Friday, October 11, 2013

Twenty Year Statute of Repose Held Applicable for Defendants Who Did Not Have a Possessory Interest in Real Property and for Injuries Caused After Asbestos Installation

In Burns v. Bechtel Corp., 212 Md.App. 237, the Court of Special Appeals of Maryland held that the section 5-108 of the Courts and Judicial Proceedings Article (“Statute of Repose”) applies only to defendants who are in actual possession or control of real property when an alleged injury occurs.  The court further held that the exception to repose in subsection (d)(2)(ii) of the Statute of Repose is inapplicable for asbestos-related injuries caused after the installation, affixation, or installation of asbestos products

The case arose when Jean and Robert Burns sued Bechtel Corp. (“Bechtel”) in the Baltimore City Circuit Court on November 5, 2009.  Burns’ complaint alleged that during the 37 years that Mr. Burns worked for PEPCO, Bechtel was employed by PEPCO as a general contractor and given “absolute control” over power station construction projects that included asbestos insulation in the designs.   Mr. Burns further alleged that he was exposed to the asbestos insulation, causing his August 2009 mesothelioma diagnosis.

The Circuit Court granted Bechtel’s motion for summary judgment on the grounds that Burns’ claims were barred by the Statute of Repose providing repose for defendants against certain claims from the defective and unsafe condition of an improvement to real property.  On appeal, Burns raised two issues.

Burns first argued that Bechtel was excluded from repose because Bechtel retained complete and absolute possession over all aspects of the job sites in question, and was, therefore, in actual possession and control of the construction properties.  The Court of Special Appeals refuted this contention for two reasons.  First, subsection (d)(2)(i) of the Statute of Repose implies that a proprietary interest is required to impute liability.  Burns’ allegation that Bechtel merely controlled the project, and not the premises, was insufficient to demonstrate a possessory or proprietary interest in the properties.  The court further noted that the language of subsection (d)(2)(i) of the Statute of Repose mirrors the language of the common law principle of strict premises liability for abnormally dangerous activities.  Because common law strict premises liability extends only to owners and occupiers of land, the court reasoned that the General Assembly did not intend to extend liability.  The court, therefore, held that this exception to the Statute of Repose’s did not apply to Bechtel.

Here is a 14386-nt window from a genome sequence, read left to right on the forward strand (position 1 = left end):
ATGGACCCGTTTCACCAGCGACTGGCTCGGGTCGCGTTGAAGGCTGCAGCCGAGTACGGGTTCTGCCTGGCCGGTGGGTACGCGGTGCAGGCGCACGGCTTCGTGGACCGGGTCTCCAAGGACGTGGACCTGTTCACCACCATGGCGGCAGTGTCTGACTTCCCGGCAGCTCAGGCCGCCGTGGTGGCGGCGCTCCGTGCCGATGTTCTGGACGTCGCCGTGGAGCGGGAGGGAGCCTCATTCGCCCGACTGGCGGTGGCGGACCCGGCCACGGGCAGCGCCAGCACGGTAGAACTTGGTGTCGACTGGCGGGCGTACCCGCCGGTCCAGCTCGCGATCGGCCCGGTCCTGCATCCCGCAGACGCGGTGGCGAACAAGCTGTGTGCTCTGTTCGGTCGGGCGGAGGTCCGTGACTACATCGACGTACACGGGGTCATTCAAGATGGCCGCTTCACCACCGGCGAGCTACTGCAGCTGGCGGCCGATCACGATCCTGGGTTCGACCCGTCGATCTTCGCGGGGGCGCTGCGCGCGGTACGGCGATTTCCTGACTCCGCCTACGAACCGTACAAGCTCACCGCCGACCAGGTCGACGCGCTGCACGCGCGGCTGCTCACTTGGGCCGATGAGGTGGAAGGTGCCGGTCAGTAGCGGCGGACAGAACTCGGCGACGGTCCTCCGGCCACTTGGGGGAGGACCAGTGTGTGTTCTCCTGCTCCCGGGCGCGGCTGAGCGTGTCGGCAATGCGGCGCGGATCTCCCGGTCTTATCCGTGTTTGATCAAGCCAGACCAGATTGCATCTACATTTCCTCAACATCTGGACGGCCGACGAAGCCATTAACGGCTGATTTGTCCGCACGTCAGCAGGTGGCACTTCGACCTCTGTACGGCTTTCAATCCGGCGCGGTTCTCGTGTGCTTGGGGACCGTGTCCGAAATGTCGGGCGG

Burns’ also argued that the asbestos materials installed by Bechtel were not “improvements” contemplated by subsection (a) of the Statute of Repose.  The Court of Special Appeals found this argument unpersuasive because of the enactment of subsection (d)(2)(ii) of the Statute of Repose.  As the court explained, subsection (a) of the Statute of Repose provides a general shield from liability for death or personal injury that occurs more than twenty years after the defective and unsafe improvement to real property.  Subsection (d)(2)(ii) was later added by the legislature to provide an exception to remove this shield of liability for personal injury or death caused by exposure to asbestos dust or fibers shed prior to or during “the affixation, application, or installation of the asbestos or the product that contains asbestos to an improvement to real property.”  Because Burns’ alleged injury did not occur prior to or during the affixation, application, or installation of the asbestos products, this exception was inapplicable to Bechtel.  The court, therefore, concluded that the protections of subsection
(a) of the Statute of Repose applied to Bechtel.

Because Burns’ complaint was filed beyond the twenty-year statute of repose, the Court of Special Appeals found that the claims were time-barred.  The trial court’s award of summary judgment in favor of Bechtel was, accordingly, affirmed.

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